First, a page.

(Molly Bruns, Holder USA) A recently published study from the Institute for Fiscal Studies revealed that children faced serious social and emotional development problems as a result of extreme lockdowns in the UK.
The report indicated that children aged four to seven were 52% more likely to have developmental problems than children aged 12 to 15. in accordance with Summit news.
Children whose parents were forced to take a leave of absence from their jobs were “significantly more likely to experience a worsening of their social-emotional skills than those whose parents had not been laid off (51% vs. 45%) “.
Andrew McKendrick, author of the study, commented on the fact that children of different demographic groups saw negative changes in their social skills.
“Kids experienced many changes during these years: school closures, lack of contact with friends and family, and potentially devastating serious illness or death among loved ones,” continued McKendrick, adding that the lockdowns have had “impacts multigenerational”.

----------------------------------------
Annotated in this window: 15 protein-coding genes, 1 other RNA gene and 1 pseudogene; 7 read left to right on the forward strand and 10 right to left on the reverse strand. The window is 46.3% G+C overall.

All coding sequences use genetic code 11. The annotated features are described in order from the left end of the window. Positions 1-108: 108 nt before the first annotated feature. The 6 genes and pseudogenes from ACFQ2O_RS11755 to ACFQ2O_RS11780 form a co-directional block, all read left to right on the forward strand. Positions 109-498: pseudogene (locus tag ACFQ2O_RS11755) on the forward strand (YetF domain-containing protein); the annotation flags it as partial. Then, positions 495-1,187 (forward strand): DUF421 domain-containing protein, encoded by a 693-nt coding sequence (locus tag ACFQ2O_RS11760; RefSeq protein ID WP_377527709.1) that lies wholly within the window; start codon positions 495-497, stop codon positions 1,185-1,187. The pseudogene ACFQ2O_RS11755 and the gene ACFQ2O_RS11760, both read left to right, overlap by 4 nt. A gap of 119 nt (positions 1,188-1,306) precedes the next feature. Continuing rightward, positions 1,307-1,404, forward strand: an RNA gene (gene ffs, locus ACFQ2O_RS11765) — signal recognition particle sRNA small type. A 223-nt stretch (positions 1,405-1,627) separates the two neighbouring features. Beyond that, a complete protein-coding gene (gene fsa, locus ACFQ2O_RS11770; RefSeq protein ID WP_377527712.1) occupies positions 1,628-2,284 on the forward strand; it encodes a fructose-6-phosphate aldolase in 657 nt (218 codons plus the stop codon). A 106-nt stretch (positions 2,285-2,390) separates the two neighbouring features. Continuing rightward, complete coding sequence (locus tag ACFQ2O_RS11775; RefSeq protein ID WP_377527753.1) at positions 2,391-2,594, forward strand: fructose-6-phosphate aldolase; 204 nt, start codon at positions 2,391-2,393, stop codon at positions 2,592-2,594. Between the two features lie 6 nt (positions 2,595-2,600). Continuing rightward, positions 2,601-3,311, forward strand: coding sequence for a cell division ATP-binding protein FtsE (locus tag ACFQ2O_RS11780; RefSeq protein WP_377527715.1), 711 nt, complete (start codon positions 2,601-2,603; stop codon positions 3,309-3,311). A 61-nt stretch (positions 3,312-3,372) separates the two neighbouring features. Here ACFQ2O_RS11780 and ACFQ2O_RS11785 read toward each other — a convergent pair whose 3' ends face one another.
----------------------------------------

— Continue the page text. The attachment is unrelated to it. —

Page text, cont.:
Children’s Commissioner Rachel de Souza expressed concern for the long-term welfare of the thousands of children who have struggled through the pandemic.
“This study shows that the disruption that the pandemic caused in children’s development has been long-lasting,” de Souza added.
Arabella Skinner, a member of parent advocacy group UsForThem, noted that children’s welfare was not prioritized and they became “collateral damage”.
“It is an inevitable fact that many of our children’s development has been adversely affected by the restrictions of the pandemic,” Skinner said, adding that “the government must take action now: they must support all the services that support our children and ensure that this never happens again.”